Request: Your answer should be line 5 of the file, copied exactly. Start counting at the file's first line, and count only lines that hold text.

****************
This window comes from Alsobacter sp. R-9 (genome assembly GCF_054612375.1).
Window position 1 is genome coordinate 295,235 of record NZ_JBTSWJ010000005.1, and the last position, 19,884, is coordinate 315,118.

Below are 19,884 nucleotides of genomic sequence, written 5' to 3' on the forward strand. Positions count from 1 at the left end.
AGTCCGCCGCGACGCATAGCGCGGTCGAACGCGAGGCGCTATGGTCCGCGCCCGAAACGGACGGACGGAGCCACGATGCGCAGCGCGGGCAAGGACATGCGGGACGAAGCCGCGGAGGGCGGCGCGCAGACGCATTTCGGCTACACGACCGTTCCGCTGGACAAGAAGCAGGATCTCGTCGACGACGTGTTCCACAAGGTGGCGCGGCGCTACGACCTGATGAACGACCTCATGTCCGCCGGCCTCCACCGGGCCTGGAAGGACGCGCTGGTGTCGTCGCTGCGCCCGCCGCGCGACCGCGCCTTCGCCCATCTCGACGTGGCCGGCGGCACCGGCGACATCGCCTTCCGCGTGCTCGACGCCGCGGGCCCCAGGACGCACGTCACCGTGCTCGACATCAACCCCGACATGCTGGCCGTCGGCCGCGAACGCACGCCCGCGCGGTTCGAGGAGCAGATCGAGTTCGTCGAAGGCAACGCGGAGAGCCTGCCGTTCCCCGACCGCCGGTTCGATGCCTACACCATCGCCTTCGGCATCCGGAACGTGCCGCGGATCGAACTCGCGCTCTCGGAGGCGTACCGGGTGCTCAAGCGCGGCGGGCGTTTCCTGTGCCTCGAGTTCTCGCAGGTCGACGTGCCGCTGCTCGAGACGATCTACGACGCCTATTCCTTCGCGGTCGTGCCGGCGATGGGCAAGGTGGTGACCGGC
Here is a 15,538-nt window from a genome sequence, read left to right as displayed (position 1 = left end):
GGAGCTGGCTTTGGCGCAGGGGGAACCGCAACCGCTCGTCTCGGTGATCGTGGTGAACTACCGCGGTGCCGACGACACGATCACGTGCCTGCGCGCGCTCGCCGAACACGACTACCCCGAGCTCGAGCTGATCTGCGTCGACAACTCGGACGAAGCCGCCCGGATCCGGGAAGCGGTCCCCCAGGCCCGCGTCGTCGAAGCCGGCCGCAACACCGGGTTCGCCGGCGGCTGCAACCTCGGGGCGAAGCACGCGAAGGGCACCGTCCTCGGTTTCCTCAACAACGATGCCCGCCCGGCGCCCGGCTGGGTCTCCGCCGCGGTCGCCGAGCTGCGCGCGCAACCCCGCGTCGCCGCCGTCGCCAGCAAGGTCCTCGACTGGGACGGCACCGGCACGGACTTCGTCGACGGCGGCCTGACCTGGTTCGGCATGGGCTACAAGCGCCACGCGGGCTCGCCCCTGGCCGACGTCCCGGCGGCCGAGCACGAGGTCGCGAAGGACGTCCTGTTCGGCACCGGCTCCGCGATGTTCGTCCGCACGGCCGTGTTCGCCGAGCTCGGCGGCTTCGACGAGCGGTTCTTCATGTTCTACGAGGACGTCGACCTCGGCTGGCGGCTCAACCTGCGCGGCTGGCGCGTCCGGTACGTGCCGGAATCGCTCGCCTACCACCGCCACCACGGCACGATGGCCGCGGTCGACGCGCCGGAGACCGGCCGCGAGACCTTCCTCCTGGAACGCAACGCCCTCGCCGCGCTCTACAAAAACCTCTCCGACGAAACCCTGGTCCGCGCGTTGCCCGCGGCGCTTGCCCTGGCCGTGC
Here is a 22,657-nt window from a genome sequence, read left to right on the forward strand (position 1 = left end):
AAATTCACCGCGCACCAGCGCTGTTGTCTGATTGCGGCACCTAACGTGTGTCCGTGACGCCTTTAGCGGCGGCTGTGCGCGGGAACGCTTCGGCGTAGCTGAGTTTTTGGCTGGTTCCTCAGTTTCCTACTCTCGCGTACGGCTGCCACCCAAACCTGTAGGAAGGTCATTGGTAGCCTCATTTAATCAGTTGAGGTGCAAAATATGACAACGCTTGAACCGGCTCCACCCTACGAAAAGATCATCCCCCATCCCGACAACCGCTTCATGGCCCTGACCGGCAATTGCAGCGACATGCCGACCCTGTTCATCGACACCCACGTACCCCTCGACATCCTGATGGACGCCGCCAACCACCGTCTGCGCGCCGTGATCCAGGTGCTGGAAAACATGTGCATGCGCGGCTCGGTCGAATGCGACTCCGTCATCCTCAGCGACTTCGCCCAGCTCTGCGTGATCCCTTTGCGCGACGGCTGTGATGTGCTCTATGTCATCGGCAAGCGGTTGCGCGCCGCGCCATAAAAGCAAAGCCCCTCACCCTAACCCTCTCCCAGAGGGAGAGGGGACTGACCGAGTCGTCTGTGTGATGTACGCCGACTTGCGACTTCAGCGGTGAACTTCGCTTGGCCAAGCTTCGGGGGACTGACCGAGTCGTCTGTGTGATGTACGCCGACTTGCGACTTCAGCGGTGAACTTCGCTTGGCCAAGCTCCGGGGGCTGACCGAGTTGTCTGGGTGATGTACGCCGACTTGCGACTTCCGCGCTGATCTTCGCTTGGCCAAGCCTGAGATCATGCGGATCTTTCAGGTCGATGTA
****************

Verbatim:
Here is a 15,538-nt window from a genome sequence, read left to right as displayed (position 1 = left end):